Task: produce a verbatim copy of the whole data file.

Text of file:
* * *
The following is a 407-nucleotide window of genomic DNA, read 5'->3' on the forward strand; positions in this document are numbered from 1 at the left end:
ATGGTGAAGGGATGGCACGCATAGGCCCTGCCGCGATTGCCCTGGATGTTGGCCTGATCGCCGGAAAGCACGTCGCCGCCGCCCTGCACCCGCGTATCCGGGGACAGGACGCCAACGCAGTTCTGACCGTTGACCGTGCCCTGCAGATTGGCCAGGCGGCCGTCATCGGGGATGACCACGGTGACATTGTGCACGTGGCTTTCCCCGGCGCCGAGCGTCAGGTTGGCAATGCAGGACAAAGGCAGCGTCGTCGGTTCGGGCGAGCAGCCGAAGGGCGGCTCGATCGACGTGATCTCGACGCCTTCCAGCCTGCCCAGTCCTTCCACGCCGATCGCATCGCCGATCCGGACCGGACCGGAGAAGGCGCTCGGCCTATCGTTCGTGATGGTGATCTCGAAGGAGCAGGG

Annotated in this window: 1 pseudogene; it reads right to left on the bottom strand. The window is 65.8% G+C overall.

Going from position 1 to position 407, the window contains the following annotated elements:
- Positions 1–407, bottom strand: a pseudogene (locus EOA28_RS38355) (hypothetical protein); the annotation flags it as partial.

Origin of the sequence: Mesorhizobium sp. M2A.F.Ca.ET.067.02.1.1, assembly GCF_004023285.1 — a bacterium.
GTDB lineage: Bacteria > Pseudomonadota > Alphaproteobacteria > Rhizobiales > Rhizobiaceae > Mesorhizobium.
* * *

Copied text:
The following is a 407-nucleotide window of genomic DNA, read 5'->3' on the forward strand; positions in this document are numbered from 1 at the left end:
ATGGTGAAGGGATGGCACGCATAGGCCCTGCCGCGATTGCCCTGGATGTTGGCCTGATCGCCGGAAAGCACGTCGCCGCCGCCCTGCACCCGCGTATCCGGGGACAGGACGCCAACGCAGTTCTGACCGTTGACCGTGCCCTGCAGATTGGCCAGGCGGCCGTCATCGGGGATGACCACGGTGACATTGTGCACGTGGCTTTCCCCGGCGCCGAGCGTCAGGTTGGCAATGCAGGACAAAGGCAGCGTCGTCGGTTCGGGCGAGCAGCCGAAGGGCGGCTCGATCGACGTGATCTCGACGCCTTCCAGCCTGCCCAGTCCTTCCACGCCGATCGCATCGCCGATCCGGACCGGACCGGAGAAGGCGCTCGGCCTATCGTTCGTGATGGTGATCTCGAAGGAGCAGGG

Annotated in this window: 1 pseudogene; it reads right to left on the bottom strand. The window is 65.8% G+C overall.

Going from position 1 to position 407, the window contains the following annotated elements:
- Positions 1–407, bottom strand: a pseudogene (locus EOA28_RS38355) (hypothetical protein); the annotation flags it as partial.

Origin of the sequence: Mesorhizobium sp. M2A.F.Ca.ET.067.02.1.1, assembly GCF_004023285.1 — a bacterium.
GTDB lineage: Bacteria > Pseudomonadota > Alphaproteobacteria > Rhizobiales > Rhizobiaceae > Mesorhizobium.